Anyone who knows me, knows that I love books. So today’s tour of the Canterbury Cathedral Library and Archives was right young alley. 

Today, among other things, we saw an original edition of Richard Hooker’s Laws of Ecclesiastical Polity; an original 1552 Book of Common Prayer; a slew of absolutely beautiful Bibles; and so much more. It was amazing to dye back in time to a period where books were beloved and treasured items. Not to mention the number of people involved in crafting these works of art. As we looked at a Book of Hours the librarian rattled off about a dozen people who were involved in the creating of an illuminated book, and that did not include people making the paper or binding the book.

This week I have been struck by the variety of stories books tell in a way I have not been before. It was as if this experience dug into my soul a bit deeper. Not only are there the stories of the text of a book, but there is also the stories the books tell over time. 

Take for example the book I have been reading this week. This week I set out to reread Thomas Merton’s Thoughts in Solitude. First, there is the beautiful theological and spiritual discourse Merton writes. Second, there is my story of the book itself. Whenever I bring a book somewhere to start reading, I pick up a bookmark from wherever I am. (I have a lot of Seven Stars book marks). More often than not, I leave that bookmark tucked in the book once I’ve finished reading. As I opened my copy of Thoughts in Solitude on Saturday (11 March 2017) a book mark fell out. It was a prayer card from Canterbury Cathedral from the last time I was here nearly six years ago. I haven’t thought about this book much over these last few years, and yet there is something about my story that connects this book with this place. I wonder if I’ll remember that the next time I travel to Canterbury? Finally, there is the story of the book before it got to me. I was given this book in June 2007 as a high school graduation gift. It was given to me by a priest in my diocese, who bought it when they were in seminary. All this tradition – all of these stories – in a single, falling apart, paperback. 

Today we saw the stories of history being told by the books on display. One of the books has a calendar of saints. Someone had very carefully taken a knife and slashed through the saint’s names. It was done so carefully that no other pages were damaged and the names were still legible. The librarian wondered with us about the story of this book. Maybe it was done during a more Protestant era, and the owner wanted to make a “good effort” to make the book less “Papist” while still being able to use it for worship. Maybe they were just hedging their bets knowing that the Protestant-Catholic pendulum would eventually swing the other way. It is a sorry that reveals something to us about religious life in England during the 16th century.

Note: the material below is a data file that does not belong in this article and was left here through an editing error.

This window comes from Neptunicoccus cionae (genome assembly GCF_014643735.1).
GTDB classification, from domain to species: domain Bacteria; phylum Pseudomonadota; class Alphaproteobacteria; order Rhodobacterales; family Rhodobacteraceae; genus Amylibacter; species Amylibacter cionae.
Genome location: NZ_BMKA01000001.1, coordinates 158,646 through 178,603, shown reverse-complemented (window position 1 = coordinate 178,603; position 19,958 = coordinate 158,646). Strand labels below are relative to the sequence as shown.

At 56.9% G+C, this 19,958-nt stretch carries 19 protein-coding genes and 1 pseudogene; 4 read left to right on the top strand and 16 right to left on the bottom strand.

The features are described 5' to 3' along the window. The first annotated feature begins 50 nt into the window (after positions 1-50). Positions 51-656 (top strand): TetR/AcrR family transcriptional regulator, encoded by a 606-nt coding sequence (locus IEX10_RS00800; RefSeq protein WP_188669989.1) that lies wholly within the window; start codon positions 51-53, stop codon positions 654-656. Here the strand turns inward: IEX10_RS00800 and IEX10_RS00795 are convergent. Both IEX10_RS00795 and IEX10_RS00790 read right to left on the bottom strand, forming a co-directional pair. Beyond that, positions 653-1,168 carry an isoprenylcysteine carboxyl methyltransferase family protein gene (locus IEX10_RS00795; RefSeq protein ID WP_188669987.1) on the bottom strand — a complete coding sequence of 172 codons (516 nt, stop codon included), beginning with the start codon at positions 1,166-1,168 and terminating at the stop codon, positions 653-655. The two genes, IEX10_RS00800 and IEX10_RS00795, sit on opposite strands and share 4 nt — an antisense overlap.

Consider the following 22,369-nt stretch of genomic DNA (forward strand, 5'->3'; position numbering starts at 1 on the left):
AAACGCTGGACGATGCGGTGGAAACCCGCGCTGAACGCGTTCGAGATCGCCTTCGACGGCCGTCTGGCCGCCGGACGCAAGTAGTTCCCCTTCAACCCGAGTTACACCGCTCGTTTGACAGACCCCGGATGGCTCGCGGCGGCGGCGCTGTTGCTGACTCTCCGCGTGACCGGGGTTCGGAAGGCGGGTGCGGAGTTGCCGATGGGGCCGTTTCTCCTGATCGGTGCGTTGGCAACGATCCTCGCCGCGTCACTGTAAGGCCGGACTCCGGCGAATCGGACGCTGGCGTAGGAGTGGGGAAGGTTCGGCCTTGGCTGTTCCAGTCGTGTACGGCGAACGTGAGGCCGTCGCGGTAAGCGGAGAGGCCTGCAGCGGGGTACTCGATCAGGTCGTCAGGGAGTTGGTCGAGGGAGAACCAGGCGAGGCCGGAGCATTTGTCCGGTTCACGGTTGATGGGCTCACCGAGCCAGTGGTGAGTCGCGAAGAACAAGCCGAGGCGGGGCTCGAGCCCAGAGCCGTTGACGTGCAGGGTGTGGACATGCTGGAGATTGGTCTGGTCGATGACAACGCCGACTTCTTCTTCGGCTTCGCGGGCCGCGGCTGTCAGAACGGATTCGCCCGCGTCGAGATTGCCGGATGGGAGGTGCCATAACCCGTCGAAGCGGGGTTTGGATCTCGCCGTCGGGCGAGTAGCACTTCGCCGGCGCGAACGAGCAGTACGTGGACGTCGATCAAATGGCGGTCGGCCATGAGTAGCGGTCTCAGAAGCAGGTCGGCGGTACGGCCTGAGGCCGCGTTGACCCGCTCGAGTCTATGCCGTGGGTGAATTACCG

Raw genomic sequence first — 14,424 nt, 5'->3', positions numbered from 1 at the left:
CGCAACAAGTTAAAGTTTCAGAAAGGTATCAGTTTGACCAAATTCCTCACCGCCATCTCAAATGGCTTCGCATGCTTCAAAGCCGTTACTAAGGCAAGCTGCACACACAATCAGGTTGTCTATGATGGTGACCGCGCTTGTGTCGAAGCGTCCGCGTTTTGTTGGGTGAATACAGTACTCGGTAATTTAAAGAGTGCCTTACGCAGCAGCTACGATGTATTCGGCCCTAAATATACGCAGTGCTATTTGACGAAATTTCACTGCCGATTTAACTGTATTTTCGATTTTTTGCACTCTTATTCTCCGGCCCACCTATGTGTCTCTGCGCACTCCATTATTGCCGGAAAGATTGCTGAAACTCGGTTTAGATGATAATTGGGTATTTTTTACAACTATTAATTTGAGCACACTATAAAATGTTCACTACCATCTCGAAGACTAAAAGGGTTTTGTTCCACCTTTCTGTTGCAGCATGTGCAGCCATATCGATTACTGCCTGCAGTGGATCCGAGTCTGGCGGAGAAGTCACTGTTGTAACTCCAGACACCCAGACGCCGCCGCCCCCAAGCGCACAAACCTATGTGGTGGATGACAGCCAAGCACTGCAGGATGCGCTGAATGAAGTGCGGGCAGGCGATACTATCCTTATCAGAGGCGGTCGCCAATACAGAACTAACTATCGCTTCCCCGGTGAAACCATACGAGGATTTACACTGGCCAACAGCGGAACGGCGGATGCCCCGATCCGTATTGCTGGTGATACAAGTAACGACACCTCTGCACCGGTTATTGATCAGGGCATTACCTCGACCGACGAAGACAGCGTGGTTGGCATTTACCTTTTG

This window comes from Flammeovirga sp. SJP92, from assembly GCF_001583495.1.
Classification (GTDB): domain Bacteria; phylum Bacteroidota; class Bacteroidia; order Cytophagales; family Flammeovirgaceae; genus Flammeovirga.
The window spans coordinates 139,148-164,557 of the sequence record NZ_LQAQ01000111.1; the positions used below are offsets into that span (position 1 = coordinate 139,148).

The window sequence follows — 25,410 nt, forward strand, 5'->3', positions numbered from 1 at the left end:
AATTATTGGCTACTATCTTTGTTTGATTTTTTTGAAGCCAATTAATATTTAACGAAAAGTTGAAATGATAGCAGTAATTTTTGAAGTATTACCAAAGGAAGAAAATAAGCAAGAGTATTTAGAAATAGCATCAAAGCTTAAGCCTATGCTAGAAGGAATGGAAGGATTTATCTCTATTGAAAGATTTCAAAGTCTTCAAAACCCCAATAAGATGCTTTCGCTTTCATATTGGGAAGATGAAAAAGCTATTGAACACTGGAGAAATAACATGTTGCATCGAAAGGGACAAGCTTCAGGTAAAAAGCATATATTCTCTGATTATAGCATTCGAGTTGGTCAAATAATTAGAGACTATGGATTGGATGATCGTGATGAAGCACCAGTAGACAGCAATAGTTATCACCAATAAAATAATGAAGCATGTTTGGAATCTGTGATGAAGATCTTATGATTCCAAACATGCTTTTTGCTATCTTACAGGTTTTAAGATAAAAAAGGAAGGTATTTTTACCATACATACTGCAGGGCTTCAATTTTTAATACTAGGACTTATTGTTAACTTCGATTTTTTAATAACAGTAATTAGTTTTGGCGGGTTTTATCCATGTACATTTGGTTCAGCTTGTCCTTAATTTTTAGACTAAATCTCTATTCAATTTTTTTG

These pages also tell another story. One name was cut out of the book, a simple slash would not do, the person had to be removed completely. It was the name for December 29 – Thomas Becket. Somewhere in this book’s history the decree of Henry VIII was carried out and thus the attempt to erase Becket from the history of this book. 

I find these stories fascinating. They are a window into the lives of the faithful throughout generations. While I knew all of these histories, today I really saw these histories. 

Tonight I give thanks for tradition, for stories, for books that invite us to step back in time and encounter the holy in New and unexpected ways. I wonder what stories you books will tell to a future generation?  


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BDS Canterbury Tales: The Gift of Adventure

Today was our free day – really free afternoon – of the pilgrimage. After morning prayer, Eucharist, breakfast, and a visit with the Canterbury Cathedral stone masons, several of us set off for adventures in London.